About 50 people with expertise in issues concerning religion in public education attended a conference on the future of religion in public schools at the First Amendment Center at Vanderbilt University this week.
Participants discussed how the First Amendment, which bars laws establishing religion, should be applied in schools and ways to avoid conflicts and lawsuits.
Charles Haynes, a senior scholar for the First Amendment Center, said the last two decades have seen religion mentioned more in textbooks and more religious expression by public school students.
"There's been a quiet revolution of how religion is treated in public schools," he said. "Slowly but surely there's been a lot of religious expression returning to public schools. It's generally understood now that it's protected speech (religion) in schools."
Bolstered in part by conservative political leadership in Washington over the last 20 years, religion is now often taught in literature, history, art and music courses in public schools, there are more religious clubs and activities and schools recognize the importance of religious holidays.
But conflicts still arise and can lead to lawsuits from both sides of a particular issue, Haynes said.
It's that fear of litigation and a misunderstanding of what's allowed under the First Amendment that have led some schools to handle religious expression improperly. Teachers and administrators are often not adequately trained to handle religious issues in public schools.
Under general interpretation of the First Amendment, public schools have been expected to be fair and neutral toward religion - recognizing that students have certain rights to express religion and not showing hostility to those that do so.
But participants said it's not constitutional for school officials to endorse or favor any one religious denomination over another when teaching courses that have religious subject matter.
One hot-button issue resulting in a number of lawsuits within recent years deals with elective courses on the Bible.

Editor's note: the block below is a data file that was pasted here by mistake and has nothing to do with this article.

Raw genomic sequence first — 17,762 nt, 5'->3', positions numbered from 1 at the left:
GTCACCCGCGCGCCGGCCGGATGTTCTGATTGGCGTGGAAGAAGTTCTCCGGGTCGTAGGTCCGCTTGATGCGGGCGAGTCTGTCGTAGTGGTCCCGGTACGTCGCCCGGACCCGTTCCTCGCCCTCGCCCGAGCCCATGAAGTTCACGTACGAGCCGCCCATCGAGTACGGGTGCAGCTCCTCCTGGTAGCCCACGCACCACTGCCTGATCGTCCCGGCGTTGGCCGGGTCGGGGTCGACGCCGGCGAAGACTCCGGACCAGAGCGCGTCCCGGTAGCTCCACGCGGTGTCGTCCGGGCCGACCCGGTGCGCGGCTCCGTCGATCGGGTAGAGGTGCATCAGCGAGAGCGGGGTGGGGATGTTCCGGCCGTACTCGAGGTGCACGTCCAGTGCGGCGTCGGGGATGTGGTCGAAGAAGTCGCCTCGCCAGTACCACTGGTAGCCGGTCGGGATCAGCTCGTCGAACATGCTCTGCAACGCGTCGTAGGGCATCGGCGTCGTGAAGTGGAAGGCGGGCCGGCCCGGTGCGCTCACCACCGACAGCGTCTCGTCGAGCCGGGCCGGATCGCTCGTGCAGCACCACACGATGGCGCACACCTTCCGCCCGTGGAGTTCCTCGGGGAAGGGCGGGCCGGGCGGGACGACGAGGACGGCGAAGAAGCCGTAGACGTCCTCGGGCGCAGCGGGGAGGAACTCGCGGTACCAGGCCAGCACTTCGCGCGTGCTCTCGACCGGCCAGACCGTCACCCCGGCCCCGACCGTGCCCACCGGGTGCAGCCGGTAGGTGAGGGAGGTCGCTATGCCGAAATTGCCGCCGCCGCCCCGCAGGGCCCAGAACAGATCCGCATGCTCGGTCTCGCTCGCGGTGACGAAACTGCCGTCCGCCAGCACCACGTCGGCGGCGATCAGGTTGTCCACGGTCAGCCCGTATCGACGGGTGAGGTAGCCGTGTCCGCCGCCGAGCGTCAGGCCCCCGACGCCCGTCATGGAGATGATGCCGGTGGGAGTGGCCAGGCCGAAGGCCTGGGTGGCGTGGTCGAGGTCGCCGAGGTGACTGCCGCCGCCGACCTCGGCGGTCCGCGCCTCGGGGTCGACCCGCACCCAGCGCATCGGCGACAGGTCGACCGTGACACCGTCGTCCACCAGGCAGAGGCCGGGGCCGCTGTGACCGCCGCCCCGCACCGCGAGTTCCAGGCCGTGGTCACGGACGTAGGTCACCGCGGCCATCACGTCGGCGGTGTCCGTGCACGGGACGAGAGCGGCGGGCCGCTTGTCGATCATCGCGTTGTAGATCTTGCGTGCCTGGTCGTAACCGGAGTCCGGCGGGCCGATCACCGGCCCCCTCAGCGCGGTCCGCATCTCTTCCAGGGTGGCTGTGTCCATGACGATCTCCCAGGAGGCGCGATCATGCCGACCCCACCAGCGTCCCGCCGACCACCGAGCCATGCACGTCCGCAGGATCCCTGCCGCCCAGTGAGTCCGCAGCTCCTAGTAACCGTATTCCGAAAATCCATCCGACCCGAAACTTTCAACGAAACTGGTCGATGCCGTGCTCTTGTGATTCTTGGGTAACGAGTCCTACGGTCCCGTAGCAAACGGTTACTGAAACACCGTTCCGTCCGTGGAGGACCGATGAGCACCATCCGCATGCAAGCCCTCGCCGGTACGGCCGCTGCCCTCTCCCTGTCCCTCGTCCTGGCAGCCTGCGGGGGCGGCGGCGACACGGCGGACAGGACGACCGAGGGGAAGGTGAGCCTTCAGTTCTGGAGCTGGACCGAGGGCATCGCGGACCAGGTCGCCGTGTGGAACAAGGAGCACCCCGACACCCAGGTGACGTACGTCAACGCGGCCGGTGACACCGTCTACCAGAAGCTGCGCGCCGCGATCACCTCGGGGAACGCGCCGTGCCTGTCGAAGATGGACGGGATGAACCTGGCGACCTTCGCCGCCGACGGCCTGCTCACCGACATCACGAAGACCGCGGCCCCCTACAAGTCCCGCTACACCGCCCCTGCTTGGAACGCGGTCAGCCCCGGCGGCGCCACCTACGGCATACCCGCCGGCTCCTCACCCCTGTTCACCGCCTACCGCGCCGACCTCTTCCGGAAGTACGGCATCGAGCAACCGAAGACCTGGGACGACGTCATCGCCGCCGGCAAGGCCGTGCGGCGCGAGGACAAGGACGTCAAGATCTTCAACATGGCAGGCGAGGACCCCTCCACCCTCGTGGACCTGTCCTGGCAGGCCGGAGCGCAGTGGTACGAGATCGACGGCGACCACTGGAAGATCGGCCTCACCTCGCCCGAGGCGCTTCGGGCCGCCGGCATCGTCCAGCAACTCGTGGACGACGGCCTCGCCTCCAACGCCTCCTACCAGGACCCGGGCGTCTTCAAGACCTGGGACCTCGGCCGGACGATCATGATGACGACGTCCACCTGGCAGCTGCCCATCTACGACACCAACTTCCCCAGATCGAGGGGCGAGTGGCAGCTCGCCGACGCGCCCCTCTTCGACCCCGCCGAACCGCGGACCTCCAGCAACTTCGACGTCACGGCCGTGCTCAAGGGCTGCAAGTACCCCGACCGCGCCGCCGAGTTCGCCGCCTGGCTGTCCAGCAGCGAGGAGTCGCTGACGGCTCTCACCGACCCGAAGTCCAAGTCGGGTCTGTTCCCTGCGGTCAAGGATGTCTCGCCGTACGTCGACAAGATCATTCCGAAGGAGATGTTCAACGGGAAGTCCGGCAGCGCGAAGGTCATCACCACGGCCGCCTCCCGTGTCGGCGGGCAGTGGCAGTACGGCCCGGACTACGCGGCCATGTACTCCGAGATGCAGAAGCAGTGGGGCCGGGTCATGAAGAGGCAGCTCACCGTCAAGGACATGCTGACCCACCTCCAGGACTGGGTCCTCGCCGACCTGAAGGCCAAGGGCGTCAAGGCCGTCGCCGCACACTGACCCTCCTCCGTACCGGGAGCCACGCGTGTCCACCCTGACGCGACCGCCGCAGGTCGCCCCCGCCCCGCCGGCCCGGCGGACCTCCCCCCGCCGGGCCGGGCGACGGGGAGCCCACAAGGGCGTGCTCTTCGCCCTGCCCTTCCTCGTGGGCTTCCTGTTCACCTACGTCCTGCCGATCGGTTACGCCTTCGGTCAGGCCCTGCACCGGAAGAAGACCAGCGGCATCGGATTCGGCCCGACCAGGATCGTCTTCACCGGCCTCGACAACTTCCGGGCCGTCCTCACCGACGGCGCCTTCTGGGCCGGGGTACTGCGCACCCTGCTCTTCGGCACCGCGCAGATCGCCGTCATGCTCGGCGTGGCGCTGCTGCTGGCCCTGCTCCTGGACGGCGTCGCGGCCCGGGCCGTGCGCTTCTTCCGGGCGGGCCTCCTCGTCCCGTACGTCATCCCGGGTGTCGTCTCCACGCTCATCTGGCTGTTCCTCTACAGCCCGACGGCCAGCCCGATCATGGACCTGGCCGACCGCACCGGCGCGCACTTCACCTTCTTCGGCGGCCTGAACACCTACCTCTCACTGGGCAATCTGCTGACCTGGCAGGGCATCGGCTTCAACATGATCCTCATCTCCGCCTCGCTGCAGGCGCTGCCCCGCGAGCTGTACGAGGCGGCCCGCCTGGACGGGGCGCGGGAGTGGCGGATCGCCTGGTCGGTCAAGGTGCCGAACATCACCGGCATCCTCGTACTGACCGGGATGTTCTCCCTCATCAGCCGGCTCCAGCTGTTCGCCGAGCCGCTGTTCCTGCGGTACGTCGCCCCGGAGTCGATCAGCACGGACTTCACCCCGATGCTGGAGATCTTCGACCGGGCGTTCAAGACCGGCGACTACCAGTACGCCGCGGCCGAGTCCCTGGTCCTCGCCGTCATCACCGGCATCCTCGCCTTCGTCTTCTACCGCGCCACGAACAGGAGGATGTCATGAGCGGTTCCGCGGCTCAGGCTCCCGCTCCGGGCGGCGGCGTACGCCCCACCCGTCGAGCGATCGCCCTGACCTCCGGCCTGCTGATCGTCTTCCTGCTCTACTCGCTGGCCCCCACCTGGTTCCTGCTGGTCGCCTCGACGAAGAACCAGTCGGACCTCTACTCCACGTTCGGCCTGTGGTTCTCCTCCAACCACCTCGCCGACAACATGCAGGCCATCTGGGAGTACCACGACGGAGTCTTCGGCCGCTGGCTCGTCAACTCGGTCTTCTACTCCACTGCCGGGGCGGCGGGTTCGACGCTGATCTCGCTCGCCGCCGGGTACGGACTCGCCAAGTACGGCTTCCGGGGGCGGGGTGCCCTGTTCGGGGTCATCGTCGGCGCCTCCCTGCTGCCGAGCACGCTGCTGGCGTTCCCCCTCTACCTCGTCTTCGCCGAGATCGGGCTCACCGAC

Such courses are supposed to teach different denominations' interpretation of the Bible, how it was developed and its status as literature, but some lean toward indoctrination and endorsing one interpretation over another, participants say.
"Some would like to have the Bible courses be essentially Sunday School lessons and they are supportive of it with that notion in mind," said Melissa Rogers, professor of Religion and Public Policy at Wake Forest University Divinity School.
"If the classes are not Sunday School classes then that raises a problem for them. Some are worried they will be Sunday School classes. Some are worried they won't be."
Other problems resulting in lawsuits involve student religious expression before captive audiences, such as school ceremonies or in a classroom, and the debate over how evolution should be taught.
Both issues remain ongoing conflicts for many schools, Haynes said. "It's more common to see students praying around the flag pole or at lunch or recess, bringing scripture to school, handing out religious material at schools to share their religion with others," Haynes said. "Twenty years ago, you wouldn't have seen all of these things. Most of these things have been resolved, but there are some issues where public schools have not reached a consensus."
After the conference, Haynes will prepare a document on the key points raised at the conference that will be distributed to educators, policy makers and media.